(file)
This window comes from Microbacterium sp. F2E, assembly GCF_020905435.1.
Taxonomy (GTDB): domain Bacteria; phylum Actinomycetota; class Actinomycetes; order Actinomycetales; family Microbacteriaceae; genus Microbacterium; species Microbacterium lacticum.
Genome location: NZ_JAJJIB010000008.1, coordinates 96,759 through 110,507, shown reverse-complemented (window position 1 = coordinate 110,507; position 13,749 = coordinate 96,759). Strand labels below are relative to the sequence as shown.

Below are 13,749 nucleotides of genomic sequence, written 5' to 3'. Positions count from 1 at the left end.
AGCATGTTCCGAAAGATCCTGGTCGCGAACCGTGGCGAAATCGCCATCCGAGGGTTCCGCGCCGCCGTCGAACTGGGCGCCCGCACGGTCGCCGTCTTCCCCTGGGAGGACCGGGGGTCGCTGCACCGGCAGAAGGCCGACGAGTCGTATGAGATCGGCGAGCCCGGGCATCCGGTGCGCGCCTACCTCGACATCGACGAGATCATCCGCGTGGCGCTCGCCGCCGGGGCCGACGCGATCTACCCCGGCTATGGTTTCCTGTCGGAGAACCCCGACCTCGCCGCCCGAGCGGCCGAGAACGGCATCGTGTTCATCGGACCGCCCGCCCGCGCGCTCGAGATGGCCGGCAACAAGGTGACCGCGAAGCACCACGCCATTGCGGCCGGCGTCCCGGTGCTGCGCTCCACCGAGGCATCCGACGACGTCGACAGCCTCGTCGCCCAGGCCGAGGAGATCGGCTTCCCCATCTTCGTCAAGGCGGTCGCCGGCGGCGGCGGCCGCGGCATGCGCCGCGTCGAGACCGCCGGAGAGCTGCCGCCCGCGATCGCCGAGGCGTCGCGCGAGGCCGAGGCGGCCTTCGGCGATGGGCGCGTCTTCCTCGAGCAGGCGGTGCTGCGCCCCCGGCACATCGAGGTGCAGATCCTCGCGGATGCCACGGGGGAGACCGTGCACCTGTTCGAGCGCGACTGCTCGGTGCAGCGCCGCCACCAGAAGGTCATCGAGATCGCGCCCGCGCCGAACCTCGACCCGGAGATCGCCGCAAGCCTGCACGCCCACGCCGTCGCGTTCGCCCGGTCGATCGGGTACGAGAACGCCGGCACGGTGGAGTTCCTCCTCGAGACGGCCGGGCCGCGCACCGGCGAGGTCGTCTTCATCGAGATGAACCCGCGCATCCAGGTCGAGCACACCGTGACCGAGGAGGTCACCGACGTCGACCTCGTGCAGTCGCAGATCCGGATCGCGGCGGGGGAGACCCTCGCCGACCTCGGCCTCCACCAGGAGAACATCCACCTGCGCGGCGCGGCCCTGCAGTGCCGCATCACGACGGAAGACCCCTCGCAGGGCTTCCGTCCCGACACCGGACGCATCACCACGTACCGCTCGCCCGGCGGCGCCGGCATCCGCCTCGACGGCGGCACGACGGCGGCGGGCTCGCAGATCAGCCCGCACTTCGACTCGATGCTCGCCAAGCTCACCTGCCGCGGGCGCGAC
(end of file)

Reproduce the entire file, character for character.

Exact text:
This window comes from Microbacterium sp. F2E, assembly GCF_020905435.1.
Taxonomy (GTDB): domain Bacteria; phylum Actinomycetota; class Actinomycetes; order Actinomycetales; family Microbacteriaceae; genus Microbacterium; species Microbacterium lacticum.
Genome location: NZ_JAJJIB010000008.1, coordinates 96,759 through 110,507, shown reverse-complemented (window position 1 = coordinate 110,507; position 13,749 = coordinate 96,759). Strand labels below are relative to the sequence as shown.

Below are 13,749 nucleotides of genomic sequence, written 5' to 3'. Positions count from 1 at the left end.
AGCATGTTCCGAAAGATCCTGGTCGCGAACCGTGGCGAAATCGCCATCCGAGGGTTCCGCGCCGCCGTCGAACTGGGCGCCCGCACGGTCGCCGTCTTCCCCTGGGAGGACCGGGGGTCGCTGCACCGGCAGAAGGCCGACGAGTCGTATGAGATCGGCGAGCCCGGGCATCCGGTGCGCGCCTACCTCGACATCGACGAGATCATCCGCGTGGCGCTCGCCGCCGGGGCCGACGCGATCTACCCCGGCTATGGTTTCCTGTCGGAGAACCCCGACCTCGCCGCCCGAGCGGCCGAGAACGGCATCGTGTTCATCGGACCGCCCGCCCGCGCGCTCGAGATGGCCGGCAACAAGGTGACCGCGAAGCACCACGCCATTGCGGCCGGCGTCCCGGTGCTGCGCTCCACCGAGGCATCCGACGACGTCGACAGCCTCGTCGCCCAGGCCGAGGAGATCGGCTTCCCCATCTTCGTCAAGGCGGTCGCCGGCGGCGGCGGCCGCGGCATGCGCCGCGTCGAGACCGCCGGAGAGCTGCCGCCCGCGATCGCCGAGGCGTCGCGCGAGGCCGAGGCGGCCTTCGGCGATGGGCGCGTCTTCCTCGAGCAGGCGGTGCTGCGCCCCCGGCACATCGAGGTGCAGATCCTCGCGGATGCCACGGGGGAGACCGTGCACCTGTTCGAGCGCGACTGCTCGGTGCAGCGCCGCCACCAGAAGGTCATCGAGATCGCGCCCGCGCCGAACCTCGACCCGGAGATCGCCGCAAGCCTGCACGCCCACGCCGTCGCGTTCGCCCGGTCGATCGGGTACGAGAACGCCGGCACGGTGGAGTTCCTCCTCGAGACGGCCGGGCCGCGCACCGGCGAGGTCGTCTTCATCGAGATGAACCCGCGCATCCAGGTCGAGCACACCGTGACCGAGGAGGTCACCGACGTCGACCTCGTGCAGTCGCAGATCCGGATCGCGGCGGGGGAGACCCTCGCCGACCTCGGCCTCCACCAGGAGAACATCCACCTGCGCGGCGCGGCCCTGCAGTGCCGCATCACGACGGAAGACCCCTCGCAGGGCTTCCGTCCCGACACCGGACGCATCACCACGTACCGCTCGCCCGGCGGCGCCGGCATCCGCCTCGACGGCGGCACGACGGCGGCGGGCTCGCAGATCAGCCCGCACTTCGACTCGATGCTCGCCAAGCTCACCTGCCGCGGGCGCGAC